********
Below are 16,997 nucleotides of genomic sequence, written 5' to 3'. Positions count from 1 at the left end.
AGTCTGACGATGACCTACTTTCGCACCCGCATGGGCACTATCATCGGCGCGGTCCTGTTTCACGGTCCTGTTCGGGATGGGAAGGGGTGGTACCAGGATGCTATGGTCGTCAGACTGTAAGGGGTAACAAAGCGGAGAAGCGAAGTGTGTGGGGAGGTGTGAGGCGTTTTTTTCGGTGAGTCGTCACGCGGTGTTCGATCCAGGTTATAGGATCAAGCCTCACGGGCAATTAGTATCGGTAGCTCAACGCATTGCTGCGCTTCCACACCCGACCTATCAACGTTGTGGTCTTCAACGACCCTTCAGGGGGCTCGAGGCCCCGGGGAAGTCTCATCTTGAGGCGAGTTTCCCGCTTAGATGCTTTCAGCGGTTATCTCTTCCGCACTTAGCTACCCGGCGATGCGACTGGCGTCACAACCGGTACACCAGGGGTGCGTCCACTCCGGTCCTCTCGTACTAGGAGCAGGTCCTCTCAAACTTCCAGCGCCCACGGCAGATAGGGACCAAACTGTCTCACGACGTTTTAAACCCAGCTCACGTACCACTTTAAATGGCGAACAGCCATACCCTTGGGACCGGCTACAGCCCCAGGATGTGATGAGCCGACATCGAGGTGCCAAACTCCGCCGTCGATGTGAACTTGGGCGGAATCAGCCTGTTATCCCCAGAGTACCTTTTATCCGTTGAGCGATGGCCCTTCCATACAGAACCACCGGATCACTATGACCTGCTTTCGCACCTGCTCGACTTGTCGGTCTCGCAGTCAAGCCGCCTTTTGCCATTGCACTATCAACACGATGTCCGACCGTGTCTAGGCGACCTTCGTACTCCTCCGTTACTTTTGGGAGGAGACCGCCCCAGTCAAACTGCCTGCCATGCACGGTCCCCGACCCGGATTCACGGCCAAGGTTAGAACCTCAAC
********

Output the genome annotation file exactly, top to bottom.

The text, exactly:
Below are 16,997 nucleotides of genomic sequence, written 5' to 3'. Positions count from 1 at the left end.
AGTCTGACGATGACCTACTTTCGCACCCGCATGGGCACTATCATCGGCGCGGTCCTGTTTCACGGTCCTGTTCGGGATGGGAAGGGGTGGTACCAGGATGCTATGGTCGTCAGACTGTAAGGGGTAACAAAGCGGAGAAGCGAAGTGTGTGGGGAGGTGTGAGGCGTTTTTTTCGGTGAGTCGTCACGCGGTGTTCGATCCAGGTTATAGGATCAAGCCTCACGGGCAATTAGTATCGGTAGCTCAACGCATTGCTGCGCTTCCACACCCGACCTATCAACGTTGTGGTCTTCAACGACCCTTCAGGGGGCTCGAGGCCCCGGGGAAGTCTCATCTTGAGGCGAGTTTCCCGCTTAGATGCTTTCAGCGGTTATCTCTTCCGCACTTAGCTACCCGGCGATGCGACTGGCGTCACAACCGGTACACCAGGGGTGCGTCCACTCCGGTCCTCTCGTACTAGGAGCAGGTCCTCTCAAACTTCCAGCGCCCACGGCAGATAGGGACCAAACTGTCTCACGACGTTTTAAACCCAGCTCACGTACCACTTTAAATGGCGAACAGCCATACCCTTGGGACCGGCTACAGCCCCAGGATGTGATGAGCCGACATCGAGGTGCCAAACTCCGCCGTCGATGTGAACTTGGGCGGAATCAGCCTGTTATCCCCAGAGTACCTTTTATCCGTTGAGCGATGGCCCTTCCATACAGAACCACCGGATCACTATGACCTGCTTTCGCACCTGCTCGACTTGTCGGTCTCGCAGTCAAGCCGCCTTTTGCCATTGCACTATCAACACGATGTCCGACCGTGTCTAGGCGACCTTCGTACTCCTCCGTTACTTTTGGGAGGAGACCGCCCCAGTCAAACTGCCTGCCATGCACGGTCCCCGACCCGGATTCACGGCCAAGGTTAGAACCTCAAC